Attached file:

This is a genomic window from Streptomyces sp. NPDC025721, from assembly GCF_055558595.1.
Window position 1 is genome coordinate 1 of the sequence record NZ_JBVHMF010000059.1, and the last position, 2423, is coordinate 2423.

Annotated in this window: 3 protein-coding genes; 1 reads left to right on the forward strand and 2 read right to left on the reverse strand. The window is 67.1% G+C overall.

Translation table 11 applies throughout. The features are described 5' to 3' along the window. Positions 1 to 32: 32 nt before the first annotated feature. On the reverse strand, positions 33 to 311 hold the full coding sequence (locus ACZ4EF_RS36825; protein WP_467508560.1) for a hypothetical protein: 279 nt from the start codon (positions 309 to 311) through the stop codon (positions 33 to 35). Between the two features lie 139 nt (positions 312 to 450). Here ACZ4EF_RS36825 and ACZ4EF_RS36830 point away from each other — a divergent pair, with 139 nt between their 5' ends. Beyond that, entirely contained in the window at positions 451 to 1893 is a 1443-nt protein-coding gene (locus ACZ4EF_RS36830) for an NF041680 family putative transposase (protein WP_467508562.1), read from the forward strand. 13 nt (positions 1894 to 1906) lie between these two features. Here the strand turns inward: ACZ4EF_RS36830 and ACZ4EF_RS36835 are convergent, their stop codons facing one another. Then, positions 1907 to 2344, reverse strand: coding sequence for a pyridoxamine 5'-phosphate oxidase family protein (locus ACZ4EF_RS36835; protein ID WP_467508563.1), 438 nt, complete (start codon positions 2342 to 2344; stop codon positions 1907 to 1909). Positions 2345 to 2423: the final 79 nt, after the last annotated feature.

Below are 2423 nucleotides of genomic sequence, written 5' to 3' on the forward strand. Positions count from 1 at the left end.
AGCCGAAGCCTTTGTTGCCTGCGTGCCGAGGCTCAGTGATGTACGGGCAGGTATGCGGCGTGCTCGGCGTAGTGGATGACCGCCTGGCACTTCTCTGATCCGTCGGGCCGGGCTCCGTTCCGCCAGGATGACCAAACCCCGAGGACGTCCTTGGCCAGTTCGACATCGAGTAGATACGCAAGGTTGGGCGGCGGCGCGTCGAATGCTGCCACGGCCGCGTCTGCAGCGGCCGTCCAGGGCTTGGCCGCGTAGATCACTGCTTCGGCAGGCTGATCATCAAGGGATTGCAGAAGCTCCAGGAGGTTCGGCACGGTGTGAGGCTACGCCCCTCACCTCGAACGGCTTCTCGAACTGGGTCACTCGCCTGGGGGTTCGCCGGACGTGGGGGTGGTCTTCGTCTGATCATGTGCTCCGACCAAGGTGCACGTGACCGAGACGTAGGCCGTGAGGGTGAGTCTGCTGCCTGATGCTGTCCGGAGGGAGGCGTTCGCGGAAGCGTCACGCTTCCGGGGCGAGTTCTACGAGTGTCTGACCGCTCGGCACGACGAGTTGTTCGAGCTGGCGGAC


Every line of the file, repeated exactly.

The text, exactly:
This is a genomic window from Streptomyces sp. NPDC025721, from assembly GCF_055558595.1.
Window position 1 is genome coordinate 1 of the sequence record NZ_JBVHMF010000059.1, and the last position, 2423, is coordinate 2423.

Annotated in this window: 3 protein-coding genes; 1 reads left to right on the forward strand and 2 read right to left on the reverse strand. The window is 67.1% G+C overall.

Translation table 11 applies throughout. The features are described 5' to 3' along the window. Positions 1 to 32: 32 nt before the first annotated feature. On the reverse strand, positions 33 to 311 hold the full coding sequence (locus ACZ4EF_RS36825; protein WP_467508560.1) for a hypothetical protein: 279 nt from the start codon (positions 309 to 311) through the stop codon (positions 33 to 35). Between the two features lie 139 nt (positions 312 to 450). Here ACZ4EF_RS36825 and ACZ4EF_RS36830 point away from each other — a divergent pair, with 139 nt between their 5' ends. Beyond that, entirely contained in the window at positions 451 to 1893 is a 1443-nt protein-coding gene (locus ACZ4EF_RS36830) for an NF041680 family putative transposase (protein WP_467508562.1), read from the forward strand. 13 nt (positions 1894 to 1906) lie between these two features. Here the strand turns inward: ACZ4EF_RS36830 and ACZ4EF_RS36835 are convergent, their stop codons facing one another. Then, positions 1907 to 2344, reverse strand: coding sequence for a pyridoxamine 5'-phosphate oxidase family protein (locus ACZ4EF_RS36835; protein ID WP_467508563.1), 438 nt, complete (start codon positions 2342 to 2344; stop codon positions 1907 to 1909). Positions 2345 to 2423: the final 79 nt, after the last annotated feature.

Below are 2423 nucleotides of genomic sequence, written 5' to 3' on the forward strand. Positions count from 1 at the left end.
AGCCGAAGCCTTTGTTGCCTGCGTGCCGAGGCTCAGTGATGTACGGGCAGGTATGCGGCGTGCTCGGCGTAGTGGATGACCGCCTGGCACTTCTCTGATCCGTCGGGCCGGGCTCCGTTCCGCCAGGATGACCAAACCCCGAGGACGTCCTTGGCCAGTTCGACATCGAGTAGATACGCAAGGTTGGGCGGCGGCGCGTCGAATGCTGCCACGGCCGCGTCTGCAGCGGCCGTCCAGGGCTTGGCCGCGTAGATCACTGCTTCGGCAGGCTGATCATCAAGGGATTGCAGAAGCTCCAGGAGGTTCGGCACGGTGTGAGGCTACGCCCCTCACCTCGAACGGCTTCTCGAACTGGGTCACTCGCCTGGGGGTTCGCCGGACGTGGGGGTGGTCTTCGTCTGATCATGTGCTCCGACCAAGGTGCACGTGACCGAGACGTAGGCCGTGAGGGTGAGTCTGCTGCCTGATGCTGTCCGGAGGGAGGCGTTCGCGGAAGCGTCACGCTTCCGGGGCGAGTTCTACGAGTGTCTGACCGCTCGGCACGACGAGTTGTTCGAGCTGGCGGAC